The impact in the three months post-election only shows one period of underperformance in 1999. Of the rest, three show outperformance while six show inline or middle of the pack performance. In this case the indication is the immediate post-election period is typically neutral for New Zealand equities.


In conclusion, we expect the upcoming election to have limited impact on long-term interest rates and effectively no impact on short-term interest rates. However, there is some evidence that in the run up to an election the New Zealand dollar weakens due to election uncertainty, but it quickly recovers post-election.For the New Zealand equity market, the history available suggests elections are neutral on equity market performance after an election and are neutral to potentially positive ahead of an election. 

More important for New Zealand equities are the political party policies that have an impact on particular industries listed on the local stock exchange. Only time will tell what policies will have such effect this year.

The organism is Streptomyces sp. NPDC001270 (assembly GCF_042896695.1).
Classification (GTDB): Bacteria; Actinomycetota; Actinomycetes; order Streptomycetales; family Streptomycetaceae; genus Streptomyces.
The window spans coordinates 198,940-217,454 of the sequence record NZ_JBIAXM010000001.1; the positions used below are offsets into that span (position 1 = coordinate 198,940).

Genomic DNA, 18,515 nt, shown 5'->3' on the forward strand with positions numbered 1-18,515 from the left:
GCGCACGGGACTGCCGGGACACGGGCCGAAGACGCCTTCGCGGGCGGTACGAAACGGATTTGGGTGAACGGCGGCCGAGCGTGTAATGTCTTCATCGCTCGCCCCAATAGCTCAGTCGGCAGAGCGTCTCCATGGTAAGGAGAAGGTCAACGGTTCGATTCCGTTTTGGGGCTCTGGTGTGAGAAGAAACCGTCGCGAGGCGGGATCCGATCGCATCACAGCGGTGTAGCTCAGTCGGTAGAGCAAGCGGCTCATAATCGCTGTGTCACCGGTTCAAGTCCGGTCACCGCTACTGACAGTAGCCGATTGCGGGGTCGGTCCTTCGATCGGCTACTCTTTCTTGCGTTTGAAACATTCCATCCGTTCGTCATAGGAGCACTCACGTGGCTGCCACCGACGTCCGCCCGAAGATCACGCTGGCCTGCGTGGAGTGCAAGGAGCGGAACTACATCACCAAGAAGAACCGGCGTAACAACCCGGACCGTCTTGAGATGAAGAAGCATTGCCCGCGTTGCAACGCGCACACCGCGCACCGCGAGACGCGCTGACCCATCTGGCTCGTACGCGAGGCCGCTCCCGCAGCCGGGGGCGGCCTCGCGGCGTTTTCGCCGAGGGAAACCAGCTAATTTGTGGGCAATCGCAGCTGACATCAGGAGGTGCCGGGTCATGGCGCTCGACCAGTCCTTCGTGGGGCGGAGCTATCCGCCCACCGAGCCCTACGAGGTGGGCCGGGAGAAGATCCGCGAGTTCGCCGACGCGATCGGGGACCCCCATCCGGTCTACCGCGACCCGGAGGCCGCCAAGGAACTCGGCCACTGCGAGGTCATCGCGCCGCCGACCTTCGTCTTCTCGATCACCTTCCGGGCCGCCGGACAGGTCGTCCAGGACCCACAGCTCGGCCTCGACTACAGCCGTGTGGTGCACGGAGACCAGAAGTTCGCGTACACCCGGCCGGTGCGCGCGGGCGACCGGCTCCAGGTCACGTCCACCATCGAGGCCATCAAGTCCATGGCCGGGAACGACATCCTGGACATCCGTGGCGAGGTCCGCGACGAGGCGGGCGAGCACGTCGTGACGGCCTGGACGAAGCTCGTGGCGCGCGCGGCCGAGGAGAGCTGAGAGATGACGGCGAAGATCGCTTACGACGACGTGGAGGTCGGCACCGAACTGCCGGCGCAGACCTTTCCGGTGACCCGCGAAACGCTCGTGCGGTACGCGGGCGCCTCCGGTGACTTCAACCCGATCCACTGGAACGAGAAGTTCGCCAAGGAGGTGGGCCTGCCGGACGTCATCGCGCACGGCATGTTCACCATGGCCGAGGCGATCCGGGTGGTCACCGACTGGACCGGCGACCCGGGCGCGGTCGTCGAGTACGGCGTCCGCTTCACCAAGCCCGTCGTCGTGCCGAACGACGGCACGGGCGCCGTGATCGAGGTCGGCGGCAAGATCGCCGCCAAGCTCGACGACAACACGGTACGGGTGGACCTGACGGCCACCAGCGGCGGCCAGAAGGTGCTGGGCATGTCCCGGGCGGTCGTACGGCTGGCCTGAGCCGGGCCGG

John Norling is Head of Wealth Research at Jarden. The information and commentary in this article are provided for general information purposes only. It reflects views and research available at the time of publication, using external sources, systems and other data and information we believe to be accurate, complete and reliable at the time of preparation. We make no representation or warranty as to the accuracy, correctness and completeness of that information, and will not be liable or responsible for any error or omission. It is not to be relied upon as a basis for making any investment decision. Please seek specific investment advice before making any investment decision or taking any action. Jarden Securities Limited is an NZX Firm. A financial advice provider disclosure statement is available free of charge at